Where Are They Now? RTS Charlotte Alumnus Jake Hunt

Michael J. Kruger

Posted on

September 2, 2015

When students graduate from RTS Charlotte, they head out into all sorts of ministries–they become pastors, counselors, missionaries, professors, etc.  In addition, they head into all sorts of locations. We have alumni all over the world, in places like Malaysia, China, Japan, Morocco, Peru, Mexico, and beyond.

One of the most exciting examples of international ministry from our grads is the work being done in Prague, Czech Republic. Jake Hunt (class of 2007) is doing some great work in this needy city (along with Charlotte grads Phil Davis and Cody Janicek). This is a strategic place.  On the one hand it was the home of the great 14th century Reformer Jan Hus.  On the other hand, it is known as the most atheistic city in the world.

So, Jake is the next installment of our Where Are They Now? series.  Here is his interview:

1. What are you currently doing?

I’m the Associate Pastor at Faith Community Church, an international church in Prague, Czech Republic. Our church is about 8 years old, and all 3 of our pastors (Phil Davis, Cody Janiček and myself) came out of RTS Charlotte. We have members from 8 different nationalities, including lots of Czechs and Slovaks. Apart from general pastoral work, my areas of focus are adult education, discipleship, and music.

2. Why did you originally come to RTS Charlotte?

I always laugh at this question, because for such a big and life-changing decision, there wasn’t a whole lot to it.

I had gotten into Reformed theology by reading John Piper, had long sensed a call to be a pastor, and needed a seminary. So I Googled “what seminaries does Desiring God recommend?”, liked the blurb about RTS, saw there was a campus in Charlotte (my wife and I are from Georgia, so that was reasonably close), and set up a visit.

I knew nothing about Presbyterianism and very little about Reformed theology in general, but I loved the emphasis on training pastor-scholars and the relationship of doctrine and piety. That ethos was what attracted me to RTS, what kept me there, and what has made me increasingly appreciate RTS in my first few years as a pastor.

3. Is there one thing that you learned at RTS that has come back to you as you have ministered to others? A phrase, encouragement or advice?

Perhaps my biggest overarching takeaway from RTS was a confidence in God’s Word and Spirit. God’s people need to be strengthened, encouraged, and built up by the Holy Spirit, and the Spirit loves to work through the Word. So in preaching, teaching, counseling, even casual conversation, I try to be as Bible-driven as I can, trust (and ask!) the Spirit to use it, and wait patiently and confidently for fruit.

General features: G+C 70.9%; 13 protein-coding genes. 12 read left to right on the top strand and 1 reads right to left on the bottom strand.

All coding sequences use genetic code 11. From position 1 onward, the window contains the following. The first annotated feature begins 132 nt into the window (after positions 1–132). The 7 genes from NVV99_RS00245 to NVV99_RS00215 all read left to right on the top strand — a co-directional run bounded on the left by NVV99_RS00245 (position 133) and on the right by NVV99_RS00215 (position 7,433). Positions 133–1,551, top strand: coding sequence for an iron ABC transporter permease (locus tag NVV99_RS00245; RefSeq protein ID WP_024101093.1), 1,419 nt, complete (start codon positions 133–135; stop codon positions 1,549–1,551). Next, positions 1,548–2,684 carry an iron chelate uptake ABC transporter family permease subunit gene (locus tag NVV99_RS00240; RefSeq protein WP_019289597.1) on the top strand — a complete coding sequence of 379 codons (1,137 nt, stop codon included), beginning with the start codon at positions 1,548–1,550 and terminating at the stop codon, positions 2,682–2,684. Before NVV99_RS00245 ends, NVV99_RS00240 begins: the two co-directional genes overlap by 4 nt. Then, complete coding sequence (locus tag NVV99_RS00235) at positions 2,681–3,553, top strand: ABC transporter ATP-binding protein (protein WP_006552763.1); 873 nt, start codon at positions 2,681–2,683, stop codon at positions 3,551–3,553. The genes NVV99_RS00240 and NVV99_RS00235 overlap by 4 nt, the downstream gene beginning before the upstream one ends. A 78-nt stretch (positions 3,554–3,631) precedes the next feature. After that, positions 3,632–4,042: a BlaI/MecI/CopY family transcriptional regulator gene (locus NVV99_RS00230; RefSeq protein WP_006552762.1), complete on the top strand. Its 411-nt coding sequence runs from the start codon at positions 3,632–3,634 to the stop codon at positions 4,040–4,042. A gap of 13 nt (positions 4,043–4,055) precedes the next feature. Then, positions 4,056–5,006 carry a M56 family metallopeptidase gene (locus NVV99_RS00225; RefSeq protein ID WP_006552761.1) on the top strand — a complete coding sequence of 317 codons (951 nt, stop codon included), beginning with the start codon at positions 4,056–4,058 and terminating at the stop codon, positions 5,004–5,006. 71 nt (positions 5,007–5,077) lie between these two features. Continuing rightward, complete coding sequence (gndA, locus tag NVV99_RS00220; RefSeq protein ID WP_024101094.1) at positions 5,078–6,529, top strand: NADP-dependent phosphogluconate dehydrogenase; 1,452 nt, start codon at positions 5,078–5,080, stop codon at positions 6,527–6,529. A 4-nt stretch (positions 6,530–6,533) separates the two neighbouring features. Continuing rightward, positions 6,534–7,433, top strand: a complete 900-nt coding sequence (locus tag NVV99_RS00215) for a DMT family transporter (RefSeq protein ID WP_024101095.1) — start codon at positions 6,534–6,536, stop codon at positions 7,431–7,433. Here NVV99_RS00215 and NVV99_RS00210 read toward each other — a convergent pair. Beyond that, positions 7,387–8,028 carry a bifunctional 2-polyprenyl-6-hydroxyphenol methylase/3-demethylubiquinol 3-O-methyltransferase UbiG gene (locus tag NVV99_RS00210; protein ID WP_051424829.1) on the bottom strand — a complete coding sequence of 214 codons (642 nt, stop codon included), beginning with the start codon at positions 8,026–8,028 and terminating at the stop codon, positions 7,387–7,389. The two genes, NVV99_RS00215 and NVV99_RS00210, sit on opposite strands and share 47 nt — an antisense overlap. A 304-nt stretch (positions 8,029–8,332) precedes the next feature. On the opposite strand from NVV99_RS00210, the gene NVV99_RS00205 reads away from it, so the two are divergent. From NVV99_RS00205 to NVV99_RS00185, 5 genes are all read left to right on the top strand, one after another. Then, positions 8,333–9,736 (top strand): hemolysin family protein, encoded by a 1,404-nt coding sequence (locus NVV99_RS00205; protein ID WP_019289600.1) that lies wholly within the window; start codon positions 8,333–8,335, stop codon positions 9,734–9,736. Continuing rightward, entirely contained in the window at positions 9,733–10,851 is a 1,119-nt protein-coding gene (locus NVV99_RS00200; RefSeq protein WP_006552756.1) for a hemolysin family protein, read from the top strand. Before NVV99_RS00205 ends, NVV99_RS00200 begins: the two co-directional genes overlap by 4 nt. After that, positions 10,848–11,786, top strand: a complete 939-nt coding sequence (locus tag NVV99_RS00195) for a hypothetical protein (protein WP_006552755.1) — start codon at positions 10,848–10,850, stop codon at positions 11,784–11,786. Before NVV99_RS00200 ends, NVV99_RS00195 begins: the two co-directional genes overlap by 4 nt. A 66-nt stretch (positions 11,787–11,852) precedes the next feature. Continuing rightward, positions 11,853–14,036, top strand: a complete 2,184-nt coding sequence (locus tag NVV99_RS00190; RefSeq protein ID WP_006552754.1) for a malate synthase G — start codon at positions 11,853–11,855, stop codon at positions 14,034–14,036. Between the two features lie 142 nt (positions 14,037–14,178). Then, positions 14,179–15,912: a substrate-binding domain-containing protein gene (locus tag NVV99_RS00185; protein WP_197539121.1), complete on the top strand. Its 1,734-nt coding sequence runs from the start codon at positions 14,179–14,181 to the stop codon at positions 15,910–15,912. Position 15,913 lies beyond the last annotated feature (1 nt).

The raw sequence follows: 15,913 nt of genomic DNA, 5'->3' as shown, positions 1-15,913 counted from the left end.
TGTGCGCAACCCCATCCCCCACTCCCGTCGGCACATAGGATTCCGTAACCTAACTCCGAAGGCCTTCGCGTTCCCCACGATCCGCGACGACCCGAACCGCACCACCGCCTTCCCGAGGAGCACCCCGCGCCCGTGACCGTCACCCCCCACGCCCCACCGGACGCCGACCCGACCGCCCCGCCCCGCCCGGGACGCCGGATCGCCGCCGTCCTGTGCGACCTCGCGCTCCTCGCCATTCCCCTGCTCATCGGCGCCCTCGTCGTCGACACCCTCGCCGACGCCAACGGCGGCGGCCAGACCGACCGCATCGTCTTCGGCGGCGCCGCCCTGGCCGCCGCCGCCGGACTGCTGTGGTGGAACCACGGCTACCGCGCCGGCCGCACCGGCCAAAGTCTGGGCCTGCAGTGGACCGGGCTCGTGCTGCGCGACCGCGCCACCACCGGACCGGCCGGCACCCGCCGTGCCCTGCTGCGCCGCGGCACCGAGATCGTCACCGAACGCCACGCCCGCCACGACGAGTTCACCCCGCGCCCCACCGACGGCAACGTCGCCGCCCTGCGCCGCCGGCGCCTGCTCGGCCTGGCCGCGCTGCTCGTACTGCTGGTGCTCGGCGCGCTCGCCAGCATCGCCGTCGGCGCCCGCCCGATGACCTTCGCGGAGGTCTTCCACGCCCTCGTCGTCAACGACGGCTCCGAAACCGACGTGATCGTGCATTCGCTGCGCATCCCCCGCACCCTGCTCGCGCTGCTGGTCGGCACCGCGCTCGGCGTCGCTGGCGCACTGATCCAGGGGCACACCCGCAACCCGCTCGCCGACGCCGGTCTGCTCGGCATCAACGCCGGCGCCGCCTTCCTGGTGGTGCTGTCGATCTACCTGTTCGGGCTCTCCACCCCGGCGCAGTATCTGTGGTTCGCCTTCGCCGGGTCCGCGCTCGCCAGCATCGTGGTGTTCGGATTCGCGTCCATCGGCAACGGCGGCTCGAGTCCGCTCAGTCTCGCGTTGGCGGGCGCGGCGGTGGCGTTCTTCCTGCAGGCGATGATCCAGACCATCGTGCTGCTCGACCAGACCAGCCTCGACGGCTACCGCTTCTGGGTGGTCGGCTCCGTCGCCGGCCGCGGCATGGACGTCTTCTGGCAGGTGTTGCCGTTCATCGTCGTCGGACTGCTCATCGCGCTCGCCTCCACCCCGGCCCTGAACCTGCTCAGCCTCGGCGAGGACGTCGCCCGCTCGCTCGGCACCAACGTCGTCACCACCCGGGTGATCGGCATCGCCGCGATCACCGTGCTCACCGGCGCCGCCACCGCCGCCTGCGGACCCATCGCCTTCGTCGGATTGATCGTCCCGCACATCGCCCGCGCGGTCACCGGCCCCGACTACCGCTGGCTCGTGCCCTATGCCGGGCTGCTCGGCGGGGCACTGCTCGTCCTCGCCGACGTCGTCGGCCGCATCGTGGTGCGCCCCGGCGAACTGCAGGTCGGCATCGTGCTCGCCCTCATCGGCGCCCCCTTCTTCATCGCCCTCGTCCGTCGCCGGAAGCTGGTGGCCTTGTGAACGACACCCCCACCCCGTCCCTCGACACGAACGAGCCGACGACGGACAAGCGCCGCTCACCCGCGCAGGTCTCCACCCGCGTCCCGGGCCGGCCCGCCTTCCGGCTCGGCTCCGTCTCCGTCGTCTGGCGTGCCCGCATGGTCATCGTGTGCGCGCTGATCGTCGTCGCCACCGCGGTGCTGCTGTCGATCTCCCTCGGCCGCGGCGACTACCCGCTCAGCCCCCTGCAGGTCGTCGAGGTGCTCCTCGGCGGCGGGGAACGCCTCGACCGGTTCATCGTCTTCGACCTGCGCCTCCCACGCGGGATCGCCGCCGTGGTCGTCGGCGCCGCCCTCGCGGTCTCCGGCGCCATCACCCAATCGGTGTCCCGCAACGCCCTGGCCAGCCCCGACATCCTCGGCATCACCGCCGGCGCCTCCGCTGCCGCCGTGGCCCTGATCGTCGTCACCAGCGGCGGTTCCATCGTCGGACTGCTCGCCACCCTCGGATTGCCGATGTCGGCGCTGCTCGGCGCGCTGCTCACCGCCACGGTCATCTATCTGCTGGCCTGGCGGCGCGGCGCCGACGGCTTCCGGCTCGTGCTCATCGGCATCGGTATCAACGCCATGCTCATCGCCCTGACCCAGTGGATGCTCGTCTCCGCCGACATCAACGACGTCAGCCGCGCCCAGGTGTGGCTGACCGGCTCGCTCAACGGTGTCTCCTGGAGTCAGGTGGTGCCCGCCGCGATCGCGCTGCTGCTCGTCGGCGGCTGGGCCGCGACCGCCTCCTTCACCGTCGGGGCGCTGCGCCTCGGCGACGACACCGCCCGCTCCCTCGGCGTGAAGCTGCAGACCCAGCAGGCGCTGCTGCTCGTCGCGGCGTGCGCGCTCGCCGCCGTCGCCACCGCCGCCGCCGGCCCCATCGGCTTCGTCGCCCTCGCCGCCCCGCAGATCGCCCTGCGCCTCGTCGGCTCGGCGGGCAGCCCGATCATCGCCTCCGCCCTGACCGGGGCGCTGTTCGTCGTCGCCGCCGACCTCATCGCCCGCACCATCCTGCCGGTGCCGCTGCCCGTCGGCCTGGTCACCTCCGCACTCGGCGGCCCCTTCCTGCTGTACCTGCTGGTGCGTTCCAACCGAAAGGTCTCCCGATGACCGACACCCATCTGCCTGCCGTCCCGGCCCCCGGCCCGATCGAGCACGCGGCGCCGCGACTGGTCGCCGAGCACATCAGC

4. What do you enjoy most about your current ministry?

We are in an essentially atheistic or agnostic culture. That means we can’t depend on much assumed knowledge when we talk about Christianity. We have to avoid Christian jargon and go all the way to the basics: There is a God. We are accountable to him. We can trust the Bible. I love to see the effects of building that solid foundation in the lives of new and young believers. I love seeing lights come on in people’s faces when they hear that God loves them because they’re in Christ, not because they’ve behaved a certain way.

5. What has been a struggle in your ministry?

We are in an essentially atheistic or agnostic culture. That means that the progress is slower than we Americans like to expect. And building relationships with trust, which are essential for evangelism in this context, can take a long time. The turnover in the international community is also sometimes heartbreaking, as we say goodbye to close friends just about every year.

6. If you could give any encouragement to a current student in seminary, what would it be?

Get involved with a solid local church. Uptown Church has been just as important for my family’s growth and walk with God as RTS. Of course a church internship is very helpful for practical experience, and for developing mentor relationships that give you somebody to call when you’re in over your head. But I also credit our membership in a good church with keeping us from spiritual burnout while in seminary, and with helping to avoid the unnatural divorce of mind and heart. And the relationships we formed there are still the foundation of the spiritual, emotional, and yes, financial support team that helps us be in Prague.

Check out this video about Faith Community Church in Prague:

[iframe src=”//player.vimeo.com/video/70154860?title=0&amp;byline=0&amp;portrait=0″ width=”550″ height=”309″ frameborder=”0″ webkitallowfullscreen mozallowfullscreen allowfullscreen></iframe> <p><a href=”http://vimeo.com/70154860“>Final-Candidate-1 sd</a> from <a href=”http://vimeo.com/user10986634“>Phil Davis</a> on <a href=”https://vimeo.com“>Vimeo</a>.</p>]



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